Is human composting the next frontier in death care?

Click to play video: 'Is human composting the next frontier in death care?'
Is human composting the next frontier in death care?
WATCH: There is a poetic, even romantic thought about what happens to us when we die. The cycle of life - returning to the earth - is something many of us think about. But, in reality, the way we say goodbye to our loved ones, with embalming, and either cremation or burial - are not good for the environment or sustainable. For The New Reality, Sophie Lui reports on an innovation could change that: human composting – Apr 15, 2023

Death is probably everyone’s least favorite subject, so it’s understandable that most of us put off discussing the inevitable question: what is going to happen to our bodies when we die?

But by ignoring the inevitable, are we making things worse for ourselves, our loved ones, and the planet?

“Our huge fear of talking about dying is killing us,” Micah Truman says. “We are unable — because we cannot face it — to talk about reasonable, considered solutions that make sure that our last act on this planet is not to pollute it.”

Truman works in death care. He strongly feels that what’s happening now in how people are laid to rest is not only bad for the planet — it isn’t what people really want.

Micah Truman is CEO of Return Home, one of the first places in the world to offer human composting services. Darren Twiss / Global News

“People want to return back to the Earth. We can do it. It’s just that easy, and not crazy.”

In the last century, death care in Canada has focused on embalming bodies with chemicals, burial in coffins and cremation — the latter chosen by more than 70 per cent of Canadians. None of these practices are terribly good for the planet.

But there are other greener alternatives gaining traction.


One of them is human composting: the act of turning human bodies into soil.

Human compost is delivered and ready for planting in a burlap bag. Darren Twiss / Global News

It isn’t something we are used to hearing here in Canada but in the United States, it’s becoming a new option among dying wishes.

In May 2019, Washington state became the first place on the planet to legalize the “contained, accelerated conversion of human remains to soil.”

“What we give back to our families allows them to put it in the earth and restart the cycle of life,” Truman says. He is the founder of Seattle-based Return Home, a place where people can bring their loved ones to be composted, or as he likes to say, “terramated.”

“We created the word,” Truman says. “There’s a reason. If you lost your loved one, I don’t think I’d say, ‘I’m really sorry about the loss of your grandmother. Would you like to inter her underground or incinerate her?’ Right? We’d say, ‘Would you like to bury or cremate her?’ So we use terramation in the same sense.”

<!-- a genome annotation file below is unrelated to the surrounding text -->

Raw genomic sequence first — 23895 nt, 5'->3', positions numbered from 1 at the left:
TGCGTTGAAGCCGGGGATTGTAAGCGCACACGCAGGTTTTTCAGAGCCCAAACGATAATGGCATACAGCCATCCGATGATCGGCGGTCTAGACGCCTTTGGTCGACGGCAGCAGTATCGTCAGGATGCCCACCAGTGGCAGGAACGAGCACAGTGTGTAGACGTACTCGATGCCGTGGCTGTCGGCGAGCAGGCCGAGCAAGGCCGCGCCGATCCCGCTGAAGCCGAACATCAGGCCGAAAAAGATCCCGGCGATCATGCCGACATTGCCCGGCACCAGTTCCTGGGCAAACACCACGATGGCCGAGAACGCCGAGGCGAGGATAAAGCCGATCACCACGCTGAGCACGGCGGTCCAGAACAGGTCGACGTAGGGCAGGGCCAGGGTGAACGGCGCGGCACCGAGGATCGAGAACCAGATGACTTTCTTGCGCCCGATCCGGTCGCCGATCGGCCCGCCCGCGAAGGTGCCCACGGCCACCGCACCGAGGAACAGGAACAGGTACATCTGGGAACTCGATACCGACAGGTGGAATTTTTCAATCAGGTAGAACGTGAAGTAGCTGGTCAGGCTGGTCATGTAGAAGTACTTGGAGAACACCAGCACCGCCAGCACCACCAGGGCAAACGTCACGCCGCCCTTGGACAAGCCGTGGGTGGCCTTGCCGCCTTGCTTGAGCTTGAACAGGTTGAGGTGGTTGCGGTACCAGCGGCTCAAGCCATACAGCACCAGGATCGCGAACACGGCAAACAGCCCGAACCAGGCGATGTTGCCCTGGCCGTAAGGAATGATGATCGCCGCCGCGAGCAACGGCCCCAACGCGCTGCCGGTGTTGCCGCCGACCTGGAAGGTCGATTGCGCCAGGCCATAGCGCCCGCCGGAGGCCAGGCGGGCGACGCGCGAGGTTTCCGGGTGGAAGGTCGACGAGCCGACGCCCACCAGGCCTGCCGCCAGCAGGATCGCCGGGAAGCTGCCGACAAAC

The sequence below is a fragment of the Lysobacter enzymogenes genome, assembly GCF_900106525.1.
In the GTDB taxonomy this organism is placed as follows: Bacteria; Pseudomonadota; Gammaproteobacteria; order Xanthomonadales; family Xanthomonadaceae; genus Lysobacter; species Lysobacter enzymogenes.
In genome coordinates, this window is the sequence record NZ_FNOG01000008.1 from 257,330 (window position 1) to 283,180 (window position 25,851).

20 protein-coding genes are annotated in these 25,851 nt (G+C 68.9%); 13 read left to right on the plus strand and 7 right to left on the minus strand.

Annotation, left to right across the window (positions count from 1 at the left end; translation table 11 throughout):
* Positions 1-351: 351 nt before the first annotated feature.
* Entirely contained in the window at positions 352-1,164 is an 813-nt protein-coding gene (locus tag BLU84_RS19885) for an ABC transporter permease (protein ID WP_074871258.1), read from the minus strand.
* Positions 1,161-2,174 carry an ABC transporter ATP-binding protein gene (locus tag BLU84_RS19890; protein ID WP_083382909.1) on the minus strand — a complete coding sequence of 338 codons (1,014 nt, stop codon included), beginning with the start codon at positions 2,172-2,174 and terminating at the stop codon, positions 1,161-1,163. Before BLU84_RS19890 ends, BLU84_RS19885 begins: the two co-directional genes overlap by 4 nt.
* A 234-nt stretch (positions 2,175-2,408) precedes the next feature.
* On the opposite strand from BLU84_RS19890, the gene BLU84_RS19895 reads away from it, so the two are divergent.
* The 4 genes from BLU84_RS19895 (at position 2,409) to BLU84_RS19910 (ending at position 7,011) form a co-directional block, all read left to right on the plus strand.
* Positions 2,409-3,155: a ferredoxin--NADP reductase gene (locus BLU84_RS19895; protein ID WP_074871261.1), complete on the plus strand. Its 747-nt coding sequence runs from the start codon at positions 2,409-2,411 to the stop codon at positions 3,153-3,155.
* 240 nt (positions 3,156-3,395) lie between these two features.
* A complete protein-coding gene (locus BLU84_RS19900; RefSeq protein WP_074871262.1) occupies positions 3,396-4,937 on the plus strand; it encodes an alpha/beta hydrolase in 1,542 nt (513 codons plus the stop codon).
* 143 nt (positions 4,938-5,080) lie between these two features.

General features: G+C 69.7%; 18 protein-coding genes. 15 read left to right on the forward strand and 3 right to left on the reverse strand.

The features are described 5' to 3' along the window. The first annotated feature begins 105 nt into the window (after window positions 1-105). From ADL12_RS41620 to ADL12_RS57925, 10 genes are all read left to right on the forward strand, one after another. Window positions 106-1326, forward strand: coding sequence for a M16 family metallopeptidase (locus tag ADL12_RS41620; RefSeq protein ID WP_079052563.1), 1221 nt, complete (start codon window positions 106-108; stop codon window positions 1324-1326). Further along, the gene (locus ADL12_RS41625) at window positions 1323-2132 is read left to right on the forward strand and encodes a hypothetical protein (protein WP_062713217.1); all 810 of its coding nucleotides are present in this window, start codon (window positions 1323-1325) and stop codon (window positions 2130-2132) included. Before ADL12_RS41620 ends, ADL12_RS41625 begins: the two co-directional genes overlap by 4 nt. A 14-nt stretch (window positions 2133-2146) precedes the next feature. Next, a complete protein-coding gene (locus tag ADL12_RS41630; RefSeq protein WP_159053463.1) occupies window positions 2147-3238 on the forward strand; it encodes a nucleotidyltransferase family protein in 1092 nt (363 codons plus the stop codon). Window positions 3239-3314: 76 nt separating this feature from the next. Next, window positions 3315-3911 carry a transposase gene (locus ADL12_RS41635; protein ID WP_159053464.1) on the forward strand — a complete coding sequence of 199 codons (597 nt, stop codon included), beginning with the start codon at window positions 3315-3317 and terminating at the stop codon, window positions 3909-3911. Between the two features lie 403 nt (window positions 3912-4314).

Terramation is what Claudia Mason chose for her husband Robb, a massage therapist in Seattle who was killed in a hit-and-run last July while biking home from work.

“You just can’t imagine ever getting a call like this,” she says.

Robb and Claudia Mason in Seattle. Courtesy: Claudia Mason

In the days that followed, Mason had to make a lot of difficult decisions. But what to do with her husband’s body wasn’t one of them.

“I knew immediately that he was going to be composted.”

So she took him to Return Home.

At about US$5,000, terramation is less expensive than a burial, although slightly more pricey than cremation, which is the option most often chosen in urban areas.

Each cremation emits around 540 pounds of CO2; the same effect as driving from Toronto to Montreal.

“And so we have a process that is absolutely unsustainable and almost exclusively used in our cities,”  Truman says.

Terramation does not involve chemicals that could leach into the soil, as with embalming. There are no coffins that need to decompose or concrete to line the burial plots. It doesn’t really even take up space.

What it does use up is time. At Return Home, it can take as long as two months to convert a body to soil.

When Truman started his business, he was concerned that the time period would be a problem.

“I worried very much that when a family understood 60 days was the time, that it was unacceptable.”

But that has never been the case. “We have never had a single person ever have an issue with 60 days, ever.”

Click to play video: 'Biodegradable burial pods will turn you into a tree when you die'
Biodegradable burial pods will turn you into a tree when you die

It turns out people want time to grieve and say their goodbyes, and in the current death care system, most funerals and cremations happen quickly — within a week of death.

Truman says that is not only unnatural, but it’s a process designed for efficiency — like fast food.

“We have ‘Quarter-Pounder-with-Cheese’d our goodbyes, and it hurts and it runs counter to everything in our bones, but we don’t know why,” Truman says. “Your heart could not keep pace with what just happened. All of our rituals all over the world take all kinds of time. It’s no accident we were not meant to move at that sort of pace. And then we wonder why we were in so much pain.”

Mason had first-hand experience with the longer goodbye with terramation, and saw the extended period as time she treasured. “I was surprised at how involved I became, because traditionally, you just have a brief connection to the funeral home and then you’re gone and then the moment is over.”

Seeing loved ones embrace the extended farewell prompted Truman to offer space at his facility, “to make sure families can see their person,” as Truman says, throughout the terramation process. He even encourages them to personalize the containers.

“So what people typically do is they cover the front of the vessel with pictures, flowers, pieces of paper, love letters.”

Pictures and mementos adorn a vessel for human composting at Return Home. Darren Twiss / Global News

Although the two-month terramation may seem long in terms of the funeral industry, it is actually quite fast compared with the time it takes for natural decomposition to take place — which can be years.

To speed up nature’s process, Return Home consulted scientists and added a few steps.